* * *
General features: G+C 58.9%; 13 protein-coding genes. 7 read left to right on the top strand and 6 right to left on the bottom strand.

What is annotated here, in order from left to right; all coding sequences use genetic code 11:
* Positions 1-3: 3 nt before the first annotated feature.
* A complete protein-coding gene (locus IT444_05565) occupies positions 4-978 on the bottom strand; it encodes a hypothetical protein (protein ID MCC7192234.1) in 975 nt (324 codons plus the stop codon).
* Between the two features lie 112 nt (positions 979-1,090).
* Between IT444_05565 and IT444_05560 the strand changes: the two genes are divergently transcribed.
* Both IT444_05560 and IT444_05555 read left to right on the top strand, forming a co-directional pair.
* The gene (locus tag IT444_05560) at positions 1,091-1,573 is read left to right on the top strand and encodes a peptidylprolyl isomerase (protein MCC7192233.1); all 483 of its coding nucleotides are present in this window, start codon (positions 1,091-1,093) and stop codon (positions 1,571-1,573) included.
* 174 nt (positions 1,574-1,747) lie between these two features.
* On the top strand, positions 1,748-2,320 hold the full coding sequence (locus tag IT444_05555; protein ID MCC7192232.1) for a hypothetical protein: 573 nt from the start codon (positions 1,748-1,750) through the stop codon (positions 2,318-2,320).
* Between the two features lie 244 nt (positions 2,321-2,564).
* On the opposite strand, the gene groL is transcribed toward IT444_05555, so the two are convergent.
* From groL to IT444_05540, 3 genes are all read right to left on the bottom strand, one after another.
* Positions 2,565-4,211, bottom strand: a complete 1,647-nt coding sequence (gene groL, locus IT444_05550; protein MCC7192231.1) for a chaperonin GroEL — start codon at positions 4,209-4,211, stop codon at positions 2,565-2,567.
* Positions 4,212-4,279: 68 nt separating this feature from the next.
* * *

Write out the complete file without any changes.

General features: G+C 58.9%; 13 protein-coding genes. 7 read left to right on the top strand and 6 right to left on the bottom strand.

What is annotated here, in order from left to right; all coding sequences use genetic code 11:
* Positions 1-3: 3 nt before the first annotated feature.
* A complete protein-coding gene (locus IT444_05565) occupies positions 4-978 on the bottom strand; it encodes a hypothetical protein (protein ID MCC7192234.1) in 975 nt (324 codons plus the stop codon).
* Between the two features lie 112 nt (positions 979-1,090).
* Between IT444_05565 and IT444_05560 the strand changes: the two genes are divergently transcribed.
* Both IT444_05560 and IT444_05555 read left to right on the top strand, forming a co-directional pair.
* The gene (locus tag IT444_05560) at positions 1,091-1,573 is read left to right on the top strand and encodes a peptidylprolyl isomerase (protein MCC7192233.1); all 483 of its coding nucleotides are present in this window, start codon (positions 1,091-1,093) and stop codon (positions 1,571-1,573) included.
* 174 nt (positions 1,574-1,747) lie between these two features.
* On the top strand, positions 1,748-2,320 hold the full coding sequence (locus tag IT444_05555; protein ID MCC7192232.1) for a hypothetical protein: 573 nt from the start codon (positions 1,748-1,750) through the stop codon (positions 2,318-2,320).
* Between the two features lie 244 nt (positions 2,321-2,564).
* On the opposite strand, the gene groL is transcribed toward IT444_05555, so the two are convergent.
* From groL to IT444_05540, 3 genes are all read right to left on the bottom strand, one after another.
* Positions 2,565-4,211, bottom strand: a complete 1,647-nt coding sequence (gene groL, locus IT444_05550; protein MCC7192231.1) for a chaperonin GroEL — start codon at positions 4,209-4,211, stop codon at positions 2,565-2,567.
* Positions 4,212-4,279: 68 nt separating this feature from the next.